“Sometimes they’re successful in either restarting the process of reconsidering a book or getting some books back into availability, and sometimes not,” she said. “But regardless, I found the public and the community really listens when a student speaks out.”

A year after Gupta and her classmates started protesting book bans in Central York, Millie Bennett walked into her AP Literature classroom in Beaufort County, S.C., to an announcement that the district was pulling 97 books from school libraries for review after parents and community members objected to the titles in board meetings, calling them sexually explicit or inappropriate.

Along with other members of the student organization she was the president of, called the Diversity Awareness Youth Literacy Organization, or DAYLO, Bennett started attending every school board meeting she could to oppose the bans.

As a queer woman, Bennett said she felt the district was taking away books that represented people like her.

“I really wish this wasn’t something that [fell] to the students,” Bennett said. “But as I see it, the students are the most impactful voice in this, and they are the ones being directly impacted. So they have the most important things to say.”

Central York reversed course on 300 books, but smaller-scale bans have persisted

The Central York district’s November 2020 decision to prohibit teachers’ use of works from the list of 300 books and other educational materials compiled by teachers, students, and parents on the diversity committee made the district one of the first in the country to initiate a mass book ban.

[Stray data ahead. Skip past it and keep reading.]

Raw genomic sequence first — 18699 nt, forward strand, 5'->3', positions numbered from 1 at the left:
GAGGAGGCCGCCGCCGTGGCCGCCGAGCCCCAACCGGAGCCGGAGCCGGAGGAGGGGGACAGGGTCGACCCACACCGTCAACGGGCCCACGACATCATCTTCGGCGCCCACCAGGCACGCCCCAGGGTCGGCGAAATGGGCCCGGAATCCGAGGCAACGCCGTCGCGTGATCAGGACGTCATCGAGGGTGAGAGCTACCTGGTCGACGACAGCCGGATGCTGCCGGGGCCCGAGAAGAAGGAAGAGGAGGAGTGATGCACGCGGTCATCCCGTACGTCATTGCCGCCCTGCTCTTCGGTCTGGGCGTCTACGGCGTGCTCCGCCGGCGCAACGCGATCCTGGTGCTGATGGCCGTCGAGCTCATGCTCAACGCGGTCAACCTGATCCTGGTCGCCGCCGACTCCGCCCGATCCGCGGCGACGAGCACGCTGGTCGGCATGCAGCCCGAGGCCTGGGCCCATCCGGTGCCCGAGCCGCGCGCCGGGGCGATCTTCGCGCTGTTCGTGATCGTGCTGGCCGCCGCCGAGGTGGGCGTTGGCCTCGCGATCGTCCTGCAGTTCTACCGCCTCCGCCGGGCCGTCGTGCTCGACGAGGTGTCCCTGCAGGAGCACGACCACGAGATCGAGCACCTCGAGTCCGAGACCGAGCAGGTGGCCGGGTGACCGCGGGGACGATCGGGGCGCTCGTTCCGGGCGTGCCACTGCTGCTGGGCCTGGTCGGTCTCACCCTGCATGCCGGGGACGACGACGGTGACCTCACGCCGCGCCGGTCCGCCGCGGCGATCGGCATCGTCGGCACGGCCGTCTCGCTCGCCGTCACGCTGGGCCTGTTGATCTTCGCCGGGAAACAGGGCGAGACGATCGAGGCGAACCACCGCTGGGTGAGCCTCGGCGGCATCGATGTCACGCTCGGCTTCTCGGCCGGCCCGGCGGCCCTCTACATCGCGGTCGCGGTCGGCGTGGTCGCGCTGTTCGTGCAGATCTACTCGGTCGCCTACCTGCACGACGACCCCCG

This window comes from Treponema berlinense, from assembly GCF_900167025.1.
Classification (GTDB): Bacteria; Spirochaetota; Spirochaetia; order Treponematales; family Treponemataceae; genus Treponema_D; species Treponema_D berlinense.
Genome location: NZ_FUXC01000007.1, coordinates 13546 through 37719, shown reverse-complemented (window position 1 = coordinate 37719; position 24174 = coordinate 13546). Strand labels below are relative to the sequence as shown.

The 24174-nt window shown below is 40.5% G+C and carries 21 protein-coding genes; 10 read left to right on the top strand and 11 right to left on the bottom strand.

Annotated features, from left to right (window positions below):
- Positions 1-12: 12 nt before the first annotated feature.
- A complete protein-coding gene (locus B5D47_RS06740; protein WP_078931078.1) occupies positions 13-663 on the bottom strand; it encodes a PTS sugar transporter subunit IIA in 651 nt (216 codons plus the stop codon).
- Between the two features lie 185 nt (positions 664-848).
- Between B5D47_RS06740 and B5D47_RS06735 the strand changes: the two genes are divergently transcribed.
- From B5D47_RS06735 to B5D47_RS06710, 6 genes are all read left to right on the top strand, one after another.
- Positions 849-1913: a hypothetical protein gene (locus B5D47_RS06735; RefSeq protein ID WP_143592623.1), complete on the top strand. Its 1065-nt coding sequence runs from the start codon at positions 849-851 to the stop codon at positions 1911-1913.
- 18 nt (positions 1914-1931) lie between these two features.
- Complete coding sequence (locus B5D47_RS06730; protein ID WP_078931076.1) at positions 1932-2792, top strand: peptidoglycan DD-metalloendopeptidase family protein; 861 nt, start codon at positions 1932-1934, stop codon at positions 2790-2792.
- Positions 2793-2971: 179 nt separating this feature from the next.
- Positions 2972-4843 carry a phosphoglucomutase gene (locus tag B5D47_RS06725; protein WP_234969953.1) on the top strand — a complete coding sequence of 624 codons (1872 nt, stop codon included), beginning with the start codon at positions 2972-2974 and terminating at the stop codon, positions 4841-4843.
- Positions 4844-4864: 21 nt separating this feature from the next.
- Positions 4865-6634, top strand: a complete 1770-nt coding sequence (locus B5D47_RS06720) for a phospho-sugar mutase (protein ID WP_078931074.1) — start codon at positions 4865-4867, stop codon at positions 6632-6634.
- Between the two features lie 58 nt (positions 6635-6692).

However, the initial decision went largely unnoticed until the high school principal shared the list in an email with teachers in 2021, asking them to refrain from using any resource from it in their classrooms. Local media then wrote about the list, which is how Gupta and other students found out.

Some of the banned titles included well-known works about those involved in the civil rights movement and the fight for LGBTQ+ rights, including I am Rosa Parks by Brad Meltzer, The Story of Ruby Bridges by Robert Coles, and Pride: The Story of Harvey Milk & the Rainbow Flag by Rob Sanders. (The banned list of resources also included an EdWeek opinion essay from June 2020 by UCLA professor Tyrone Howard entitled “How to Root Out Anti-Black Racism From Your School.”)

As the students’ protests gained local media attention and drew support from teachers, parents, and community members, the building public opposition eventually led the school board to reverse the ban, said Ben Hodge, a Central York performing arts teacher and co-adviser to the Panther Anti-Racist Union.

The district did not respond to multiple requests for comment from administrators and board members.

In a September 2021 statement, Jane Johnson, then president of the Central York school board, explained that parents in the district had raised objections to the list of diversity committee resources.